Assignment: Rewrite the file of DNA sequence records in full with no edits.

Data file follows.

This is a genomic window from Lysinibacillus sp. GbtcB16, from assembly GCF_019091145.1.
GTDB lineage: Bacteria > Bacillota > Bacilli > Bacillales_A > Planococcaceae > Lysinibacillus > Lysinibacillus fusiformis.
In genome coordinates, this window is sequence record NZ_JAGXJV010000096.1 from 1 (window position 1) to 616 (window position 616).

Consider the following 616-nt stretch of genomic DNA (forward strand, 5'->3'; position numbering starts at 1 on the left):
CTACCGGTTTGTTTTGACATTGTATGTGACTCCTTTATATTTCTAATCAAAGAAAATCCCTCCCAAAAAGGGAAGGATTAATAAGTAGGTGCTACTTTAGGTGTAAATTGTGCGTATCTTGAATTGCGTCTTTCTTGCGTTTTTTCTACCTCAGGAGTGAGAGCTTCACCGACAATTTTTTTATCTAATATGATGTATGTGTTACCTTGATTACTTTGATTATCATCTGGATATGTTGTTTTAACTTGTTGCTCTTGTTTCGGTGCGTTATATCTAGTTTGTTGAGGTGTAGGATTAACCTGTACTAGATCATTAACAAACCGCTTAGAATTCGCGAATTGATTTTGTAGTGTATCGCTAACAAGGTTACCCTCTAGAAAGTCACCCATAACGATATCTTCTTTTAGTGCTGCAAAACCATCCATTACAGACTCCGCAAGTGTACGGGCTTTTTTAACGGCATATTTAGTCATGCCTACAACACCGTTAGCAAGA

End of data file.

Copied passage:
This is a genomic window from Lysinibacillus sp. GbtcB16, from assembly GCF_019091145.1.
GTDB lineage: Bacteria > Bacillota > Bacilli > Bacillales_A > Planococcaceae > Lysinibacillus > Lysinibacillus fusiformis.
In genome coordinates, this window is sequence record NZ_JAGXJV010000096.1 from 1 (window position 1) to 616 (window position 616).

Consider the following 616-nt stretch of genomic DNA (forward strand, 5'->3'; position numbering starts at 1 on the left):
CTACCGGTTTGTTTTGACATTGTATGTGACTCCTTTATATTTCTAATCAAAGAAAATCCCTCCCAAAAAGGGAAGGATTAATAAGTAGGTGCTACTTTAGGTGTAAATTGTGCGTATCTTGAATTGCGTCTTTCTTGCGTTTTTTCTACCTCAGGAGTGAGAGCTTCACCGACAATTTTTTTATCTAATATGATGTATGTGTTACCTTGATTACTTTGATTATCATCTGGATATGTTGTTTTAACTTGTTGCTCTTGTTTCGGTGCGTTATATCTAGTTTGTTGAGGTGTAGGATTAACCTGTACTAGATCATTAACAAACCGCTTAGAATTCGCGAATTGATTTTGTAGTGTATCGCTAACAAGGTTACCCTCTAGAAAGTCACCCATAACGATATCTTCTTTTAGTGCTGCAAAACCATCCATTACAGACTCCGCAAGTGTACGGGCTTTTTTAACGGCATATTTAGTCATGCCTACAACACCGTTAGCAAGA